of fourth grade, he doesn't look that different, right? Maybe his hair is messed up a little different,
maybe he's got a tooth missing, but it's not that much different, right, when you're looking
at two data points that are right next to each other.

However, if you look at his kindergarten picture
and compare it to his senior year, holy cow! This kid has changed, has he not? But you don't see those things. You don't see those things if you are looking
at trend analysis over too short of a period of time. And too oftentimes in accounting classes and
accounting education, they're looking at way too brief of a time period and then they're
calling it a trend. You with me? Give you another example. Take a look at the ELMO here. All right? Here's something else that I do. Over time, I had this little iPhone app where
I weight myself in the morning and I input it. I don't do it every day but maybe you know,
twice a week or something, okay? And I have done this for, oh I don't know,
four, five years? Since I've had an iPhone. Well, you can see trends over time, right? Now my weight has actually gone down over
five years, okay? But let's say that I was looking at a trend
and let's say this is over five years and let's say my weight was doing this.

Let's say my weight was doing that over five
years. Well I am clearly getting much heavier, am
I not? And that should cause, I should be concerned
about that. But if I'm just looking at a brief period
in time, can you really tell that this is going on? Can you tell that Krug is getting fatter? Heck oh! What if you're looking at that? Hey! You're doing a great job, Dave. Well, you're not really doing a great job,
Dave. You see what I'm saying? And I don't believe that people do in business,
do a very good job of financial statement analysis. When I go in to a client, I figure out some
of these key ratios: current ratio, gross margin percentage, acid test ratio, inventory
turnover, and I compute them at the end of each month 'cause they do monthly financial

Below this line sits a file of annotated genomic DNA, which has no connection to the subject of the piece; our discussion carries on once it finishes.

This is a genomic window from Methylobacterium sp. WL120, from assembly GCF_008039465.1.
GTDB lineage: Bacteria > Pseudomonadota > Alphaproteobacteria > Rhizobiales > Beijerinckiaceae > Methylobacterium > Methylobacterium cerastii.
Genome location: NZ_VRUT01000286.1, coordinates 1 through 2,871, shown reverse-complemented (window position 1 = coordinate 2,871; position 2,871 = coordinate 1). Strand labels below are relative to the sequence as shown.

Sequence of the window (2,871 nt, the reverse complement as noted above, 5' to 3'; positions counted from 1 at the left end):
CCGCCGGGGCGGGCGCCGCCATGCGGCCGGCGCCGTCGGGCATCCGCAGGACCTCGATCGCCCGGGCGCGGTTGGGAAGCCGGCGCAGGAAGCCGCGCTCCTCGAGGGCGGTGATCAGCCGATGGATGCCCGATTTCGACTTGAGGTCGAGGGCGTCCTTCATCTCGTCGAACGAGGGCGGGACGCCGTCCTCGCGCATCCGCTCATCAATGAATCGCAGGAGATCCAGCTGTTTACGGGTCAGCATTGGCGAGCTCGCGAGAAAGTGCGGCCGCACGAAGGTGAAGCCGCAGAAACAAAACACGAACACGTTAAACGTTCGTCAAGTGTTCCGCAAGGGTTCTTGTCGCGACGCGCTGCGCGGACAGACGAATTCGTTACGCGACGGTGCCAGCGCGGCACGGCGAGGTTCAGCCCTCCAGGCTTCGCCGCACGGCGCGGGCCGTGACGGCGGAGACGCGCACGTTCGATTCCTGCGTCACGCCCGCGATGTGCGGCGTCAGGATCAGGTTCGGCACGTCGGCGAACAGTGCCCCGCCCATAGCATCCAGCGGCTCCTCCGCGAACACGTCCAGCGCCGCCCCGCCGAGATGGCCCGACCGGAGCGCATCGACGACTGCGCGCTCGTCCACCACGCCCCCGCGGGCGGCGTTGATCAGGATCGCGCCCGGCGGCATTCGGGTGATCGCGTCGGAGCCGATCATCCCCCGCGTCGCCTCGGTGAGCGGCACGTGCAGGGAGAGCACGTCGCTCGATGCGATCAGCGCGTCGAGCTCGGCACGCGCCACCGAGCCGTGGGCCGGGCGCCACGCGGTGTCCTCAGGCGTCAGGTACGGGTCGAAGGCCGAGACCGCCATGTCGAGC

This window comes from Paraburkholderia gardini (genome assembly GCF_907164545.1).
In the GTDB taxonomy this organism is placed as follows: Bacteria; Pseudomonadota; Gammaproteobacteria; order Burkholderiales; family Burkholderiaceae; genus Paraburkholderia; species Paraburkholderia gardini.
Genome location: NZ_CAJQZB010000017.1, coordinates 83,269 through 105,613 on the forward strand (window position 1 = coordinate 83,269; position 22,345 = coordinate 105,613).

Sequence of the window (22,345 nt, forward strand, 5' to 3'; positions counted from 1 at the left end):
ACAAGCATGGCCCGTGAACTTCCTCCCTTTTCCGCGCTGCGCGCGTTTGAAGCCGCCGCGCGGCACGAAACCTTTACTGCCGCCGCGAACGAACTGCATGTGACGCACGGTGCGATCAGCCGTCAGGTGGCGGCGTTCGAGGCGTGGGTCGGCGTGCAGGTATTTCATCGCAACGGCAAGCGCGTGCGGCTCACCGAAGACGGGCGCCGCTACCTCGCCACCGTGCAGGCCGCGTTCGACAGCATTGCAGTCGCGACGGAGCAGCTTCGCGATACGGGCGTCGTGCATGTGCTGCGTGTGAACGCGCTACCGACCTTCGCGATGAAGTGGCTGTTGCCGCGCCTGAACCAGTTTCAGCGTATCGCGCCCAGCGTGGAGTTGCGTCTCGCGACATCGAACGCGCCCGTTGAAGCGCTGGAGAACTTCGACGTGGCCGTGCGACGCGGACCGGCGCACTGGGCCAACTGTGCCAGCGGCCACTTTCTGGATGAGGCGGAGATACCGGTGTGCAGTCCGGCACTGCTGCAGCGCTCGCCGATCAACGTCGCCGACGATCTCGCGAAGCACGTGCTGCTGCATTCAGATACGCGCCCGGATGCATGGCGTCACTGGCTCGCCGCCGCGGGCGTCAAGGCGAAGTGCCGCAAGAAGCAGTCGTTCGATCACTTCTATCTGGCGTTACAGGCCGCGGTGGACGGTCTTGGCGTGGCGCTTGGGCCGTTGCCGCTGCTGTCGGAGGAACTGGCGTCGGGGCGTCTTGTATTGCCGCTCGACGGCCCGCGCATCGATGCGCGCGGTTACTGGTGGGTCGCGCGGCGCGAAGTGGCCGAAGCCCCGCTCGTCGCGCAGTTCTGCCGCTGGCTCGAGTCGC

statements and I do it for the past four years.

And I tell you what. There you see some trends. There you see some trends. What cracks me up is it's not even that difficult
to do this, and many companies do not do it. They don't do it. I have a friend who owns a business, has 40
or 50 employees, and I ask him, and I describe financial analysis to him and I ask him, do
you do this? And he says, I do not do this.

I go, why do you not do this? Do you not understand how to do this? I understand it. It's not that hard. It's not hard to figure out a current ratio,
is it? I don't do this, I'm very busy. And I say, but here's what I know about you. I know that you're in my fantasy football
league and I know you spend a lot of time perusing football statistics because you need
to figure up a third running back 'cause you're weak in that position for your analysis. Do you know what I'm saying? I go, you spend more time on your fantasy
football analysis than you do this company that you own that has 40 or 50 employees.

Is that not crazy? And we do the same things in our own lives,
right? We worry about fantasy football more than
our weight going up or whatever. But you need, this is so important. I'm getting on my soapbox today, I apologize. Here's another thing that has happened. A few years back, we had this financial crisis
and what was happening is a banks had loaned businesses money and these businesses could
not pay the loans back and so they had to be written off, okay? I had a client that called the consulting
company that I work with sometimes, and they wanted us to go look at this construction
company who was not paying their loan back. Their loan was two million dollars that they
owed this bank. Well, what we found out was, the commercial
banking, the commercial loan officer, here's what they were doing.

Every year they got the financial statements,